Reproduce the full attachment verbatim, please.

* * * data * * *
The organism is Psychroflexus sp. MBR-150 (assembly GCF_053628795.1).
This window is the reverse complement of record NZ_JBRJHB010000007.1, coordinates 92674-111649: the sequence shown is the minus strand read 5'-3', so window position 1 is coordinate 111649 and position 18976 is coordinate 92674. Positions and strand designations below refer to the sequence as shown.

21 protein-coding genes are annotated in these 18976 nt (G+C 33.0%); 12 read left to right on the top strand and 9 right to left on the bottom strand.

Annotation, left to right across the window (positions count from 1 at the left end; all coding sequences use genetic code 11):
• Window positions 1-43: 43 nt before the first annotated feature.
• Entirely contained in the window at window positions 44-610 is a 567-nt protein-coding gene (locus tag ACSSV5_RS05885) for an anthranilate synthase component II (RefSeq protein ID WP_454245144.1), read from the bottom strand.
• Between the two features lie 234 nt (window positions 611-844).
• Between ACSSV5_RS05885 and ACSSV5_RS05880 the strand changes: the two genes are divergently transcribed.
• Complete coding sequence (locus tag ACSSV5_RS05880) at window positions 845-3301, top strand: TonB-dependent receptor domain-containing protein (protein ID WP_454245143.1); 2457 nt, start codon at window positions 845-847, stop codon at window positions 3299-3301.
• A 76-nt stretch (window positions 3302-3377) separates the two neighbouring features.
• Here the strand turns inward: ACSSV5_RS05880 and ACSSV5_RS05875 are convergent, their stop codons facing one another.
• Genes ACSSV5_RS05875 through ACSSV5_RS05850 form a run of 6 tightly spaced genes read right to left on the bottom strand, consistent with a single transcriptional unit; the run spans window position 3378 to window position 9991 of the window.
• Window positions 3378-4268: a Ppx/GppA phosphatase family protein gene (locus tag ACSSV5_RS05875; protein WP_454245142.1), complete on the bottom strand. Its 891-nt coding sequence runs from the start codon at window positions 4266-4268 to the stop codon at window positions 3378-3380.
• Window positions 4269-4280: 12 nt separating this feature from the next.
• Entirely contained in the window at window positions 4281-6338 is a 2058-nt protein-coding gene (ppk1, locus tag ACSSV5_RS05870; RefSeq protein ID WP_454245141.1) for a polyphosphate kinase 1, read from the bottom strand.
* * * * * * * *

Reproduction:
The organism is Psychroflexus sp. MBR-150 (assembly GCF_053628795.1).
This window is the reverse complement of record NZ_JBRJHB010000007.1, coordinates 92674-111649: the sequence shown is the minus strand read 5'-3', so window position 1 is coordinate 111649 and position 18976 is coordinate 92674. Positions and strand designations below refer to the sequence as shown.

21 protein-coding genes are annotated in these 18976 nt (G+C 33.0%); 12 read left to right on the top strand and 9 right to left on the bottom strand.

Annotation, left to right across the window (positions count from 1 at the left end; all coding sequences use genetic code 11):
• Window positions 1-43: 43 nt before the first annotated feature.
• Entirely contained in the window at window positions 44-610 is a 567-nt protein-coding gene (locus tag ACSSV5_RS05885) for an anthranilate synthase component II (RefSeq protein ID WP_454245144.1), read from the bottom strand.
• Between the two features lie 234 nt (window positions 611-844).
• Between ACSSV5_RS05885 and ACSSV5_RS05880 the strand changes: the two genes are divergently transcribed.
• Complete coding sequence (locus tag ACSSV5_RS05880) at window positions 845-3301, top strand: TonB-dependent receptor domain-containing protein (protein ID WP_454245143.1); 2457 nt, start codon at window positions 845-847, stop codon at window positions 3299-3301.
• A 76-nt stretch (window positions 3302-3377) separates the two neighbouring features.
• Here the strand turns inward: ACSSV5_RS05880 and ACSSV5_RS05875 are convergent, their stop codons facing one another.
• Genes ACSSV5_RS05875 through ACSSV5_RS05850 form a run of 6 tightly spaced genes read right to left on the bottom strand, consistent with a single transcriptional unit; the run spans window position 3378 to window position 9991 of the window.
• Window positions 3378-4268: a Ppx/GppA phosphatase family protein gene (locus tag ACSSV5_RS05875; protein WP_454245142.1), complete on the bottom strand. Its 891-nt coding sequence runs from the start codon at window positions 4266-4268 to the stop codon at window positions 3378-3380.
• Window positions 4269-4280: 12 nt separating this feature from the next.
• Entirely contained in the window at window positions 4281-6338 is a 2058-nt protein-coding gene (ppk1, locus tag ACSSV5_RS05870; RefSeq protein ID WP_454245141.1) for a polyphosphate kinase 1, read from the bottom strand.